Khoo Teng Chye, the new chair of ULI Asia Pacific, began his three-year term in July,. Previously, he was executive director of Singapore’s Centre for Liveable Cities and chief executive officer of PUB, Singapore’s National Water Agency.

Khoo Teng Chye, the new chair of ULI Asia Pacific, began his three-year term in July, succeeding Nicholas Brooke, chairman of Professional Property Services in Hong Kong.

An urban planner based in Singapore, Khoo teaches at the Faculty of Engineering and the School of Design and Environment at the National University of Singapore. Previously, he was executive director of Singapore’s Centre for Liveable Cities and chief executive officer of PUB, Singapore’s National Water Agency.

He has been a ULI global governing trustee since 2018 and has held many other leadership roles in ULI, including chair of ULI Singapore and vice chair of the ULI Asia Pacific Executive Committee, and has extensive experience working with ULI as a partner in government on various pioneer projects. Urban Land spoke with Khoo about his plans for ULI Asia Pacific.

Tell us about your involvement with ULI and why you have taken on this post?

I’ve been involved with ULI for at least a couple of decades, and I’ve always been very impressed with the ULI community. You’ve got this very international, multi-sectorial group of people. We have architects, investors, developers, and government officials, like me. We can get together and talk about important issues in a way that’s not political and not with vested interests.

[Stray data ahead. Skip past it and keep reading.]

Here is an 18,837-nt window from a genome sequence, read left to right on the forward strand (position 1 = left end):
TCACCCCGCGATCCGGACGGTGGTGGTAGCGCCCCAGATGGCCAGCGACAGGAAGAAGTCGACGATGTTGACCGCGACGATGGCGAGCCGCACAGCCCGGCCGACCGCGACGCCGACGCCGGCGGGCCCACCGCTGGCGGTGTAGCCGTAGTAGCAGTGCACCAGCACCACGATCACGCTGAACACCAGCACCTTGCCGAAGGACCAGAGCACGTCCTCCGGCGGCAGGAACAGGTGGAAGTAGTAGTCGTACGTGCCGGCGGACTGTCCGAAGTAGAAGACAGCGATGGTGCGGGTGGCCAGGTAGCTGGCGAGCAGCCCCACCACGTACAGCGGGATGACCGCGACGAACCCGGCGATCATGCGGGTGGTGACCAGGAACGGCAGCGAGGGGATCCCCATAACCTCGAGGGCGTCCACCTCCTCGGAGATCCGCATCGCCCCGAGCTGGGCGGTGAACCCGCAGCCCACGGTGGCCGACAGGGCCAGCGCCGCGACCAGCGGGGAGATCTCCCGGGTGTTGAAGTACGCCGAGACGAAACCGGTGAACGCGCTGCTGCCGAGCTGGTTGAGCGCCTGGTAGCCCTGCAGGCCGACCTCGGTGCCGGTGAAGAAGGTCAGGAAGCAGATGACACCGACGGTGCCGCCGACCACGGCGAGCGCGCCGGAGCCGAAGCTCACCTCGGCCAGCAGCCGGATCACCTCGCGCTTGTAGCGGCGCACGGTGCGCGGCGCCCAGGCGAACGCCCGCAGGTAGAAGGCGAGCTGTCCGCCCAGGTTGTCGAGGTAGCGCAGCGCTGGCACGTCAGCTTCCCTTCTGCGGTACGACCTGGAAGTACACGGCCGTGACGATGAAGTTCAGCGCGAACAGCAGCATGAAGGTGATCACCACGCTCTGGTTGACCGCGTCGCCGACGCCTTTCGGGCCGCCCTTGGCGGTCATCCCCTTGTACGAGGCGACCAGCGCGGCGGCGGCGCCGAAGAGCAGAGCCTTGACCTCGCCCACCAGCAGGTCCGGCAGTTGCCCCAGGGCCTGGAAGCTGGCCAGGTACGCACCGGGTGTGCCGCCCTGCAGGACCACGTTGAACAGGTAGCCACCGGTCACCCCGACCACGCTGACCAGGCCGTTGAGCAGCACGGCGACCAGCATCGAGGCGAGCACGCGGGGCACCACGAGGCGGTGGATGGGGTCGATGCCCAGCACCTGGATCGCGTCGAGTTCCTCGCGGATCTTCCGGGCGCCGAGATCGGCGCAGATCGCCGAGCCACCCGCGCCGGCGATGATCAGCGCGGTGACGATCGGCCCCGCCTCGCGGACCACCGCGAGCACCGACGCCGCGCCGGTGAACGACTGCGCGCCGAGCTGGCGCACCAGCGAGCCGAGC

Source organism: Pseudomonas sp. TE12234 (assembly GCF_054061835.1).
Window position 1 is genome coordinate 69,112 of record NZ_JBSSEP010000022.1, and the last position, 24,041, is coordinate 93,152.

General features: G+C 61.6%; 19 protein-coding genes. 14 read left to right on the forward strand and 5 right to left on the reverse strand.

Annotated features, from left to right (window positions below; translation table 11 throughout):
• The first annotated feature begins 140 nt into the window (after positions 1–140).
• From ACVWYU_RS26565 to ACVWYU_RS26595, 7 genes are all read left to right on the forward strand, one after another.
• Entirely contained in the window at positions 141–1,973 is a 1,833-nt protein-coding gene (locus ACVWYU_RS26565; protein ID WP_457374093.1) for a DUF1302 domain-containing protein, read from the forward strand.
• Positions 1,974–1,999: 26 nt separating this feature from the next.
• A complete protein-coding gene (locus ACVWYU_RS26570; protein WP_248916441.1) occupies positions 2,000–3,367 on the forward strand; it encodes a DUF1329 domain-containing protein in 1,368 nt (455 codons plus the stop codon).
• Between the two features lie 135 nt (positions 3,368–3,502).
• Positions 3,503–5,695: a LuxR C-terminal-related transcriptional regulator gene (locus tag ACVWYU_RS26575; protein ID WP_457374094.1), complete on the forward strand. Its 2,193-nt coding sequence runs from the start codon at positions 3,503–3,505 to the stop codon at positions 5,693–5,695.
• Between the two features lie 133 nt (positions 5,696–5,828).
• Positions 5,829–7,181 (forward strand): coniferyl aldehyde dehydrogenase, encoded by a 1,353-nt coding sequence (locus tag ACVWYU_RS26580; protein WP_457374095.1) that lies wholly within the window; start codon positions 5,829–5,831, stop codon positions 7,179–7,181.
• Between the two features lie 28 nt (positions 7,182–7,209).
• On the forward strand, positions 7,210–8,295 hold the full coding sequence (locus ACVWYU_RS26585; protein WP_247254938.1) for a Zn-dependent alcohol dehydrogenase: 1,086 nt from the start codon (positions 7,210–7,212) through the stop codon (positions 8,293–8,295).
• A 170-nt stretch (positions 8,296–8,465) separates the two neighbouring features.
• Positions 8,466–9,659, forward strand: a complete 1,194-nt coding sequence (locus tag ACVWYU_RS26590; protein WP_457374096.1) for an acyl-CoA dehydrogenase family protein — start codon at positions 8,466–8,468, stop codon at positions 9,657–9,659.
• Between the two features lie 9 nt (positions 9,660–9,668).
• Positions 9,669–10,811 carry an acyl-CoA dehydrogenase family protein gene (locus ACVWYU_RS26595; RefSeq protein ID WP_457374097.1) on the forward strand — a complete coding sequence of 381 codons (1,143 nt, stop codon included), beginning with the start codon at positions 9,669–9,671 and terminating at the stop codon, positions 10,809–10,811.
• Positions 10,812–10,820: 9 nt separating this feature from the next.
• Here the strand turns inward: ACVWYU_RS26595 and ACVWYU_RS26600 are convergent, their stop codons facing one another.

It’s been representative of the way ULI works, as demonstrated in ULI’s partnership with [the] Center for Liveable Cities. It’s a think tank and has its own knowledge base and network, and ULI has its knowledge base and network. When, you have these coming together—synergistically—wonderful things happen.

We did several joint research projects. We did one on making high-density cities livable [10 Principles for Liveable High-Density Cities: Lessons from Singapore], and that’s been published in the ULI collection, and the CLC collection, too. And then we did one under the ULI Building Healthy Places Initiative, and that was to see ideas for Singapore policymakers and interact with the Singapore community—how to make Singapore a more friendly place for cycling and for walking [Creating Healthy Places through Active Mobility].